Dansk: Dedikeret til matematik (Photo credit: Wikipedia) |

Yesterday, I dedicated my post on English resources to my high school English teacher (who teaches next door to me.)

Today, I dedicate this post to my high school Algebra teacher, Noel Martin, who still teaches my own children just down the middle school hallway, the last room on the right. Coach Martin is a fantastic Algebra teacher. I thanked God every day of calculus at Georgia Tech that I’d had Coach Martin to drill into me the fundamentals of Algebra. I still use Algebra all the time to solve problems. It is because I knew it cold with him.

Here’s to all you math teachers out there. I hope you get some ideas you can use in your classroom today.

- An incredible set of indexed Common Core lesson plans by standard for grades Kindergarten – 6 in math. Share and get ideas. Every math teacher using Common Core should peruse this list.
- Engage NH has some examples of lessons that they consider exemplars for English Language arts grades 6-12 and math grades 1,2,7, and high school. IF you’re looking to see what this looks like in practice, here are some that you’ll want to review.
- An excellent set of resources about common core standards and assessment from Edutopia.
- “In this activity, students will examine possible combinations (outcomes) by creating different outfits with shirts and pants. The students will then create a chart to record their data. This concrete to abstract activity will help students understand how to organize data in a useful manner to ease the process of interpretation.” This is a neat grade 3-4 math lesson that teaches students how to analyze data. Could be adapted with other common things.
- “A murder has been committed! There are 32 suspects; and one of them is guilty. Using your powers of deduction; can you crack each of the five coded clues to reveal the identity of the killer?” Cool idea.I may adapt this in my own classroom using technology.
- Middle school math activities. You can drill down to these by topic. There are over 3500 math lesson plans and resources organized by topic. Pass this along to middle school math teachers.
- Matthewm is a very interesting teacher who has a lot of great math videos he’s sharing. When you join sharemylesson, you’ll want to follow him if you teach middle or high school math.
- COTW: Here are 10 of the best quadratic resources in the world! http://t.co/Zg1FMgj6 #mathchat
- Review games for teaching multiplication tables.
- Angry bird algebra games.
- More Angry bird math games to download.
- Angry birds and the quadratic forumula. There are many fun ways to use angry birds in the math classroom and here’s one of them.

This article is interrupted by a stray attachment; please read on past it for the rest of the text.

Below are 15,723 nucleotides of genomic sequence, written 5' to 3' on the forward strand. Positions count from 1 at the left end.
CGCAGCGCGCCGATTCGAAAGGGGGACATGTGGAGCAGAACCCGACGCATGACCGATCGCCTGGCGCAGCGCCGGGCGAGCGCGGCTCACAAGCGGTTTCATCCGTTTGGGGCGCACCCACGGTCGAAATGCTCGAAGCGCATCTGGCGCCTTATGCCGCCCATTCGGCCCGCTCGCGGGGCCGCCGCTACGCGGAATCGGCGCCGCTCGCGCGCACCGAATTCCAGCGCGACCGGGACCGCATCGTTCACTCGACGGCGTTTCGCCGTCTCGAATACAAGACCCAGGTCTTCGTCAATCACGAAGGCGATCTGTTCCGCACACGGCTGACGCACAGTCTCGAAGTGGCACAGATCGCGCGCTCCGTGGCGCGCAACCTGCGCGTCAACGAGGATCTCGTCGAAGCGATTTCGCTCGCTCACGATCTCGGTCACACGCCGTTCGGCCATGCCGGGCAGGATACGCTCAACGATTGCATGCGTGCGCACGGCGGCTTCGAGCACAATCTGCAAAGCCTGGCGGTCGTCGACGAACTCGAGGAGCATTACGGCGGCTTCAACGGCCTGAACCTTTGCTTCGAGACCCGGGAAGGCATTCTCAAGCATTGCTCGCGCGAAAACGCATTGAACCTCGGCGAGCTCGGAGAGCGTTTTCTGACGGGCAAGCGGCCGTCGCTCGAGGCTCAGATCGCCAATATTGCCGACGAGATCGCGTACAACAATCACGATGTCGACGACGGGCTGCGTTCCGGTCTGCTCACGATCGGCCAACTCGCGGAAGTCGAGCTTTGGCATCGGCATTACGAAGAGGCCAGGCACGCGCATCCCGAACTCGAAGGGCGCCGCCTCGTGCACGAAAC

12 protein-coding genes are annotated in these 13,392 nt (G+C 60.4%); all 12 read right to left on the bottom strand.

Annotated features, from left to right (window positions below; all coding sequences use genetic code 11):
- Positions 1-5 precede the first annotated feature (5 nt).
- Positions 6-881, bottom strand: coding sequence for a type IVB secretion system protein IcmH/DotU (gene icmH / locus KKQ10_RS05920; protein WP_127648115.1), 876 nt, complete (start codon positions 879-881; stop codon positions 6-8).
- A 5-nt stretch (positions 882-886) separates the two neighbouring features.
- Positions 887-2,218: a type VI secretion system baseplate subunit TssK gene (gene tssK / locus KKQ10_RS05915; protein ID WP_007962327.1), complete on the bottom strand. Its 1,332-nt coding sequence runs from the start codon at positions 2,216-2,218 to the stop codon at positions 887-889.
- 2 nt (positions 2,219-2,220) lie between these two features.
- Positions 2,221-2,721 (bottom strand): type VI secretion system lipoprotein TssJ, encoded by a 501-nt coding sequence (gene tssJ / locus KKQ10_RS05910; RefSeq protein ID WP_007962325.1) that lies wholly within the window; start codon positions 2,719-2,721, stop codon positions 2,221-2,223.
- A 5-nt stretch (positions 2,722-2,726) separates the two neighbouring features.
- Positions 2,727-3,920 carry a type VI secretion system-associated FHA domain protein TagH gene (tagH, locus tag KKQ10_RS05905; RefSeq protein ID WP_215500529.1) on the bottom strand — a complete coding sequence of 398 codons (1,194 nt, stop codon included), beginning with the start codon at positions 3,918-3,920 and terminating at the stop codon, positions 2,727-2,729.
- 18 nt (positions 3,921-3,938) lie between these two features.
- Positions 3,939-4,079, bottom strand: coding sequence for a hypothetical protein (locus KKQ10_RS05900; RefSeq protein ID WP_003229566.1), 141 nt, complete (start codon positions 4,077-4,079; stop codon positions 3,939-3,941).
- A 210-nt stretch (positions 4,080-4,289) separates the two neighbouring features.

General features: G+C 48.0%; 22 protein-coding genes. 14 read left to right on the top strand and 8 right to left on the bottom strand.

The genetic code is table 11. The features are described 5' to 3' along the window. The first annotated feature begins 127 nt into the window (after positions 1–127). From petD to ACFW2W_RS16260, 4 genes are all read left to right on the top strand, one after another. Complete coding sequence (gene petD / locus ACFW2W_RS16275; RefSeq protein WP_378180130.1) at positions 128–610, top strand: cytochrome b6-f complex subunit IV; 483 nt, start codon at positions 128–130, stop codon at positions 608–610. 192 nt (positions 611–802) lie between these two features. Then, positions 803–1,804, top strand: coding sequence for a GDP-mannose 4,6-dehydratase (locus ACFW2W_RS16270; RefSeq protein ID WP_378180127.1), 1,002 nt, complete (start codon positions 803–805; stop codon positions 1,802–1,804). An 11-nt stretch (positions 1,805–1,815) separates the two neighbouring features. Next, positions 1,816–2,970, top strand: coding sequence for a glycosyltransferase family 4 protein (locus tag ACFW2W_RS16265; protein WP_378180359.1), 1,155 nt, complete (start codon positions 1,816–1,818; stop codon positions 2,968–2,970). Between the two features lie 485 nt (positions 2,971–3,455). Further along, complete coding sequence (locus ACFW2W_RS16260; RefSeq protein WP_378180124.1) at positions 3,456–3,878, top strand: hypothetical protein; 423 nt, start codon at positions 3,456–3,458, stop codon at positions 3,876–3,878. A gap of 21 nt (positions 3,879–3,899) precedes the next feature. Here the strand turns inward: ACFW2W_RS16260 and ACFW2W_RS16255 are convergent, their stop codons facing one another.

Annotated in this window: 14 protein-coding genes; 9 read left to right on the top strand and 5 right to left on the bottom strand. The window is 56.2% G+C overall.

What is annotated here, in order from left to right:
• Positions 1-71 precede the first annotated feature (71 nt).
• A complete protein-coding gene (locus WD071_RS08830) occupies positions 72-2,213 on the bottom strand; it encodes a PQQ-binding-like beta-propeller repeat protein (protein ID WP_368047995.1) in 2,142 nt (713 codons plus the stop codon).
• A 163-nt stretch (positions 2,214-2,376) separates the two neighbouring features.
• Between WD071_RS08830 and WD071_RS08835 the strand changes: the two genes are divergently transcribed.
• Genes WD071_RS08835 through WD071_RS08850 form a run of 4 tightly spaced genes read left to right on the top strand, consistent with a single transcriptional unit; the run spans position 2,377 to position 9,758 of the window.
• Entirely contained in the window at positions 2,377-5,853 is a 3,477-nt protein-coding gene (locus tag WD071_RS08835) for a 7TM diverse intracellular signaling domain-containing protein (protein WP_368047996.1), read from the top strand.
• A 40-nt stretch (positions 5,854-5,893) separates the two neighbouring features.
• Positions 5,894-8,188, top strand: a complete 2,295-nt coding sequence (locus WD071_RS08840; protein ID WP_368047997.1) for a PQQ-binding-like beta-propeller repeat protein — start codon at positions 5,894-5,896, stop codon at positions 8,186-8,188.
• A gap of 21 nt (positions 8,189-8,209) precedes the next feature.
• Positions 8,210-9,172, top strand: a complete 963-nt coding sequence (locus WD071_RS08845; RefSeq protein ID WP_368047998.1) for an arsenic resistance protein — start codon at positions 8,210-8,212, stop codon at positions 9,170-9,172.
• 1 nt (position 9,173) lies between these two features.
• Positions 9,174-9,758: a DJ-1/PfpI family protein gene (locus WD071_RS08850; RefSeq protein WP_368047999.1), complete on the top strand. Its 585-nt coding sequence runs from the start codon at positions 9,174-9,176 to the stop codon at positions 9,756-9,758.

- Having a bit of an angry bird moment. There are lots of ways you can use angry birds to teach math. Here’s Angry birds and parabolas.
- Such a great online graphing calculator. Desmos. I like how you can draw things and add interesting shapes to them.
- An excel workbook to use with students for use on an interactive whiteboard to help you review fractions, decimals, ratios, and percentages. from Kev.
- Mean, median and mode treasure hunt. Nice activity starter.
- A collection of more than 100 videos that help you explore the world of mathematics. Just about any math topic is covered including probabilities Kaprekar’s Constant and more. These videos will be useful if you’re in the process of working towards flipping your classroom.
- If you’re a math teacher, here is an organized assortment of lesson plans for math teachers by grade level.
- Calling all math teachers – take a few minutes to evaluate your math textbook and get a $10 gift card for Amazon and start your summer reading early. http://bit.ly/KcfLbu (Full disclosure: I really like what this company Classroom Window is doing and how they want to aggregate teacher opinions into something that can make a difference and am in negotiations to have a (very small) stake in this company. As always I follow the blogger’s code of ethics and my own and let you know if there is any other influence that you should be aware of. Also, however, note that I never work with anyone that I wouldn’t recommend whether I was officially “working” with them or not.)
- Another set of ideas for the outdoors – these are for math and writing topics as well as recognizing numbers.
- This is a fun activity where you can build your own kaleidoscope. Zefrank has a lot of creative cool things like this.
- Here is a lesson about mirrors and angles using a kaleidoscope activity.